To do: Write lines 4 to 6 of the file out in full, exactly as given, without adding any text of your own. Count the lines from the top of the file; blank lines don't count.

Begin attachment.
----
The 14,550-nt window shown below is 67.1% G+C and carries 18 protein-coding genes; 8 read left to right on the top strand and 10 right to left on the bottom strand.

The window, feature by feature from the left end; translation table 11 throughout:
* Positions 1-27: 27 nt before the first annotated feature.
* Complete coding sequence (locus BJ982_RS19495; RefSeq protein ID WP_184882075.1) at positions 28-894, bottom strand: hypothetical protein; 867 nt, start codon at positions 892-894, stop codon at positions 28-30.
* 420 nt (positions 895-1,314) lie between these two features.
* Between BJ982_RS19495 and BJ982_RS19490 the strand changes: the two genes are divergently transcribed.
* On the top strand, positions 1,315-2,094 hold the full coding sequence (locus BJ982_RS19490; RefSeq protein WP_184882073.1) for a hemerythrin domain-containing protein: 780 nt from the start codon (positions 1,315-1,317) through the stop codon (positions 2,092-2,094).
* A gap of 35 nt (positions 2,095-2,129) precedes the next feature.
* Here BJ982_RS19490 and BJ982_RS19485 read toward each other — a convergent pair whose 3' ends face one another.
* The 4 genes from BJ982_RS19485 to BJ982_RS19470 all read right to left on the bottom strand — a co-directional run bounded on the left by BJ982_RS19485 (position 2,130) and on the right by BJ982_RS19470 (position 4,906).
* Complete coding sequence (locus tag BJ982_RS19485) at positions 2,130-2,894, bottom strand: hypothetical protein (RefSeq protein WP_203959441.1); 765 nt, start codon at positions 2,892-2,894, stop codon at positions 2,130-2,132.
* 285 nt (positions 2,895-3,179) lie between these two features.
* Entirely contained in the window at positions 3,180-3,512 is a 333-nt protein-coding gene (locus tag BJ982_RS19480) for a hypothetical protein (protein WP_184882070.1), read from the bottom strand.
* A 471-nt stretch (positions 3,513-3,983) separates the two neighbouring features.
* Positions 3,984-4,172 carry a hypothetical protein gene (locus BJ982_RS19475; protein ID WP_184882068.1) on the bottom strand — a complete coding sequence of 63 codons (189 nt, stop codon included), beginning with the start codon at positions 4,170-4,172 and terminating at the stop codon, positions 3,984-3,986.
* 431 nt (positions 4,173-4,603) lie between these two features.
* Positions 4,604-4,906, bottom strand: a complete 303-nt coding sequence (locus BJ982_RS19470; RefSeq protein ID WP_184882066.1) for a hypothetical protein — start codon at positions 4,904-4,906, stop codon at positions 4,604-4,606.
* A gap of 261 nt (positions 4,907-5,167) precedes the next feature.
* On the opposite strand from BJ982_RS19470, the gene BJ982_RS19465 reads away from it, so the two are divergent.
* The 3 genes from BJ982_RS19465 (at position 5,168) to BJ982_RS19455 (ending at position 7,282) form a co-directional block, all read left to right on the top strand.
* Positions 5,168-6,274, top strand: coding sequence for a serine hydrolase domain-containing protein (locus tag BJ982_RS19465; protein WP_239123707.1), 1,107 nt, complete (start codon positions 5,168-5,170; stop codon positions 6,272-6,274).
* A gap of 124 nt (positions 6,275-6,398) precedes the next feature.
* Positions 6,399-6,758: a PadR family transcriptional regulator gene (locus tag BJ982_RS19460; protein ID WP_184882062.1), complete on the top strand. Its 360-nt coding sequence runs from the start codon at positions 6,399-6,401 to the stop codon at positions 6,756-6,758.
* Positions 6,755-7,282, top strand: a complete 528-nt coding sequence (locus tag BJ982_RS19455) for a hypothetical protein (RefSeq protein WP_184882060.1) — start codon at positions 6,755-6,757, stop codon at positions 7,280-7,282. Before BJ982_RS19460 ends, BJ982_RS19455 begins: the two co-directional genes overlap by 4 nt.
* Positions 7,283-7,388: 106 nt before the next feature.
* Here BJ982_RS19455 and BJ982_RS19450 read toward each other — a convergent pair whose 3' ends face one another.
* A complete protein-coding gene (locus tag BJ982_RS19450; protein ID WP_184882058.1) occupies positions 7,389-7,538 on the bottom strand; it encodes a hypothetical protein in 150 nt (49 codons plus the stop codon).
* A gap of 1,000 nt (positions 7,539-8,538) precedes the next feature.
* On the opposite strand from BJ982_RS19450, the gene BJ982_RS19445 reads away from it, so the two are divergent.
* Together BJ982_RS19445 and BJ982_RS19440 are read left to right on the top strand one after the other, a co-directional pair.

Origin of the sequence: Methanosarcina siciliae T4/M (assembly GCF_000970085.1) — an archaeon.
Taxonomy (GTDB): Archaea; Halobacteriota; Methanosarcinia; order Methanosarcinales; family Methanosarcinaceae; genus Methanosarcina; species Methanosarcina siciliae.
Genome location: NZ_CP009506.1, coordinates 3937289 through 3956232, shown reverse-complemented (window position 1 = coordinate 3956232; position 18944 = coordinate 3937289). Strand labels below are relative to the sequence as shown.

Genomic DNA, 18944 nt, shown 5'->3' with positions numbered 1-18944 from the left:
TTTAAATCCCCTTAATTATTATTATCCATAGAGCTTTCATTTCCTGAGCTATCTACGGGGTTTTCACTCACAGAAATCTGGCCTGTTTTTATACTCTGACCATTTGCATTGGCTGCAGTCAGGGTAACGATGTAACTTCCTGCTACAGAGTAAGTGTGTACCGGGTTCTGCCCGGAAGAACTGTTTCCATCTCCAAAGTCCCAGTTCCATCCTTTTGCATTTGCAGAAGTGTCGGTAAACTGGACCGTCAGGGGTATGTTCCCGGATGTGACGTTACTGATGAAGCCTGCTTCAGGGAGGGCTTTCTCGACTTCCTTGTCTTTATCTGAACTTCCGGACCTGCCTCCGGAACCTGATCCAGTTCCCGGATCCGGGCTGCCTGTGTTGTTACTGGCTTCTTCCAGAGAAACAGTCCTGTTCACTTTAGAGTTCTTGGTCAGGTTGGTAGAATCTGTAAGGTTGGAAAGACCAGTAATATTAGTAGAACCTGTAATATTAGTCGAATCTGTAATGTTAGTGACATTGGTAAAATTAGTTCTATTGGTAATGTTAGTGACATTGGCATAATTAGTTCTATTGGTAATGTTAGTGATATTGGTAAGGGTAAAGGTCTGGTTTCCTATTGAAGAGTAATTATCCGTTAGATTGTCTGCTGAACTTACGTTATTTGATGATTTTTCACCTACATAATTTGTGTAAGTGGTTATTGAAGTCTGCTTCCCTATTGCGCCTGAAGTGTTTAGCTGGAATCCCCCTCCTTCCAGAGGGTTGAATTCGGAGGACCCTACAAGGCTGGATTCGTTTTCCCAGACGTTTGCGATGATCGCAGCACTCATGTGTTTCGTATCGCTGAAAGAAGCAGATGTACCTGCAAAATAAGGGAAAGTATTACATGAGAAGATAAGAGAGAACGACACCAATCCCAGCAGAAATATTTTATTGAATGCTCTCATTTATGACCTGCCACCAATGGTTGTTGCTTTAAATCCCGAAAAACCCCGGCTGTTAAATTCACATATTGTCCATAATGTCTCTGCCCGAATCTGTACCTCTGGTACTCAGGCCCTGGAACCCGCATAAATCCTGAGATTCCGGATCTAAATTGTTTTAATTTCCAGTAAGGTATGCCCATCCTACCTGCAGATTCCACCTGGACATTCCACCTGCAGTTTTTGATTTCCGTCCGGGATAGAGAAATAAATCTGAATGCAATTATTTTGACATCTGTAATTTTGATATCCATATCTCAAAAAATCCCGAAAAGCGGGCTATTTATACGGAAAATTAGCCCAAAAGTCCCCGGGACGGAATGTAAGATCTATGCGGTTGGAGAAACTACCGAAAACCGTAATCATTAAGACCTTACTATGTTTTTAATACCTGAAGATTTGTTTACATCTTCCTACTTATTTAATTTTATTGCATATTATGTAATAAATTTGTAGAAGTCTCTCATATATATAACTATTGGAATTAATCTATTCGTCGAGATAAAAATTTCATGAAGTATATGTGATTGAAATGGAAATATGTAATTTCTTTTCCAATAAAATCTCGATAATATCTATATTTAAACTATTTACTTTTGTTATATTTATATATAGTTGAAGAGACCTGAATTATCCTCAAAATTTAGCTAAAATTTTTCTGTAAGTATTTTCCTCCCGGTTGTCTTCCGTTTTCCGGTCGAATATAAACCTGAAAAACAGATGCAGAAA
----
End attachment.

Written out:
* Complete coding sequence (locus BJ982_RS19495; RefSeq protein ID WP_184882075.1) at positions 28-894, bottom strand: hypothetical protein; 867 nt, start codon at positions 892-894, stop codon at positions 28-30.
* 420 nt (positions 895-1,314) lie between these two features.
* Between BJ982_RS19495 and BJ982_RS19490 the strand changes: the two genes are divergently transcribed.